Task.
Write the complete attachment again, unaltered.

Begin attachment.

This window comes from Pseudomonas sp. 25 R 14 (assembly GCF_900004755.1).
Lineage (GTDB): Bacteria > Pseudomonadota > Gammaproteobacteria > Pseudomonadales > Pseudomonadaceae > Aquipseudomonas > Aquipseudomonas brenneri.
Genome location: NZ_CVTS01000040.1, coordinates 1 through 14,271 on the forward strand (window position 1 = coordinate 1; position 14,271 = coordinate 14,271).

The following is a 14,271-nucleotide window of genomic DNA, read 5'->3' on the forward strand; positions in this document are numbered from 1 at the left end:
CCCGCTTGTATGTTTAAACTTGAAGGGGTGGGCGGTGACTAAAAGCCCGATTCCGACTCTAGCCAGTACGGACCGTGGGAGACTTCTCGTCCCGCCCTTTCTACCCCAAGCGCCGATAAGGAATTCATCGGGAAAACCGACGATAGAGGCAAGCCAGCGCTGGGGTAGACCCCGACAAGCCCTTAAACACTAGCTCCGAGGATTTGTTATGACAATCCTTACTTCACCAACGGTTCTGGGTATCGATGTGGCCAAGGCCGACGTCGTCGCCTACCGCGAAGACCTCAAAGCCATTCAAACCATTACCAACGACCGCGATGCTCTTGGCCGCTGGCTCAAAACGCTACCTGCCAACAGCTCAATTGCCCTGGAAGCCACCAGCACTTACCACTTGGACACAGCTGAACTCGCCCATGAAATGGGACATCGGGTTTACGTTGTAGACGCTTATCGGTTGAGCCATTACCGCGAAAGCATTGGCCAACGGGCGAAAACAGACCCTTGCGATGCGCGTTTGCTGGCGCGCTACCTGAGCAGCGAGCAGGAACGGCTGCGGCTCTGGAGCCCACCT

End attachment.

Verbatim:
This window comes from Pseudomonas sp. 25 R 14 (assembly GCF_900004755.1).
Lineage (GTDB): Bacteria > Pseudomonadota > Gammaproteobacteria > Pseudomonadales > Pseudomonadaceae > Aquipseudomonas > Aquipseudomonas brenneri.
Genome location: NZ_CVTS01000040.1, coordinates 1 through 14,271 on the forward strand (window position 1 = coordinate 1; position 14,271 = coordinate 14,271).

The following is a 14,271-nucleotide window of genomic DNA, read 5'->3' on the forward strand; positions in this document are numbered from 1 at the left end:
CCCGCTTGTATGTTTAAACTTGAAGGGGTGGGCGGTGACTAAAAGCCCGATTCCGACTCTAGCCAGTACGGACCGTGGGAGACTTCTCGTCCCGCCCTTTCTACCCCAAGCGCCGATAAGGAATTCATCGGGAAAACCGACGATAGAGGCAAGCCAGCGCTGGGGTAGACCCCGACAAGCCCTTAAACACTAGCTCCGAGGATTTGTTATGACAATCCTTACTTCACCAACGGTTCTGGGTATCGATGTGGCCAAGGCCGACGTCGTCGCCTACCGCGAAGACCTCAAAGCCATTCAAACCATTACCAACGACCGCGATGCTCTTGGCCGCTGGCTCAAAACGCTACCTGCCAACAGCTCAATTGCCCTGGAAGCCACCAGCACTTACCACTTGGACACAGCTGAACTCGCCCATGAAATGGGACATCGGGTTTACGTTGTAGACGCTTATCGGTTGAGCCATTACCGCGAAAGCATTGGCCAACGGGCGAAAACAGACCCTTGCGATGCGCGTTTGCTGGCGCGCTACCTGAGCAGCGAGCAGGAACGGCTGCGGCTCTGGAGCCCACCT